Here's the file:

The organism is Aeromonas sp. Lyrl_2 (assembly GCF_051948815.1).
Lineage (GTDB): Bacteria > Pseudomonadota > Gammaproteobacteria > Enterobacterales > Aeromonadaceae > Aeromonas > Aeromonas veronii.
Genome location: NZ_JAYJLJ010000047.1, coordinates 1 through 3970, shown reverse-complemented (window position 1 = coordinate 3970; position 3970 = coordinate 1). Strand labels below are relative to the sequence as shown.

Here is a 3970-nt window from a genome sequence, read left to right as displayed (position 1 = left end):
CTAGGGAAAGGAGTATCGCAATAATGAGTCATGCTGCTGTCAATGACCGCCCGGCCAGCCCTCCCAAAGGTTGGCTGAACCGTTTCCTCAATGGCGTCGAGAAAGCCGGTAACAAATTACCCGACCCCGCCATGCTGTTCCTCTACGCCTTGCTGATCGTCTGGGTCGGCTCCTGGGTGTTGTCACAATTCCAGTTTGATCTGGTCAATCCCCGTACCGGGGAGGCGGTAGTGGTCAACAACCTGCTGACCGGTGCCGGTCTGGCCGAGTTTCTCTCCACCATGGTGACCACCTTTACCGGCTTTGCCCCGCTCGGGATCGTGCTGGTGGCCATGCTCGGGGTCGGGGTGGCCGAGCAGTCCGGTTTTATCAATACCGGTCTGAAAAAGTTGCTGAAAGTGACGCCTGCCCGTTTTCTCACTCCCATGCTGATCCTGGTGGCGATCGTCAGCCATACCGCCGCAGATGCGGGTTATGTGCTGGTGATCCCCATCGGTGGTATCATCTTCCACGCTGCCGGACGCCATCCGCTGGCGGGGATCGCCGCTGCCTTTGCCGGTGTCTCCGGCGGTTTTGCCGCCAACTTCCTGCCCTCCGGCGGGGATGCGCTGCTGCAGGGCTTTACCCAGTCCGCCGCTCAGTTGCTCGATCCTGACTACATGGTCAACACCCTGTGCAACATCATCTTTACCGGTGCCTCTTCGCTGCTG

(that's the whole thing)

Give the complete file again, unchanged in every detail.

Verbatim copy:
The organism is Aeromonas sp. Lyrl_2 (assembly GCF_051948815.1).
Lineage (GTDB): Bacteria > Pseudomonadota > Gammaproteobacteria > Enterobacterales > Aeromonadaceae > Aeromonas > Aeromonas veronii.
Genome location: NZ_JAYJLJ010000047.1, coordinates 1 through 3970, shown reverse-complemented (window position 1 = coordinate 3970; position 3970 = coordinate 1). Strand labels below are relative to the sequence as shown.

Here is a 3970-nt window from a genome sequence, read left to right as displayed (position 1 = left end):
CTAGGGAAAGGAGTATCGCAATAATGAGTCATGCTGCTGTCAATGACCGCCCGGCCAGCCCTCCCAAAGGTTGGCTGAACCGTTTCCTCAATGGCGTCGAGAAAGCCGGTAACAAATTACCCGACCCCGCCATGCTGTTCCTCTACGCCTTGCTGATCGTCTGGGTCGGCTCCTGGGTGTTGTCACAATTCCAGTTTGATCTGGTCAATCCCCGTACCGGGGAGGCGGTAGTGGTCAACAACCTGCTGACCGGTGCCGGTCTGGCCGAGTTTCTCTCCACCATGGTGACCACCTTTACCGGCTTTGCCCCGCTCGGGATCGTGCTGGTGGCCATGCTCGGGGTCGGGGTGGCCGAGCAGTCCGGTTTTATCAATACCGGTCTGAAAAAGTTGCTGAAAGTGACGCCTGCCCGTTTTCTCACTCCCATGCTGATCCTGGTGGCGATCGTCAGCCATACCGCCGCAGATGCGGGTTATGTGCTGGTGATCCCCATCGGTGGTATCATCTTCCACGCTGCCGGACGCCATCCGCTGGCGGGGATCGCCGCTGCCTTTGCCGGTGTCTCCGGCGGTTTTGCCGCCAACTTCCTGCCCTCCGGCGGGGATGCGCTGCTGCAGGGCTTTACCCAGTCCGCCGCTCAGTTGCTCGATCCTGACTACATGGTCAACACCCTGTGCAACATCATCTTTACCGGTGCCTCTTCGCTGCTG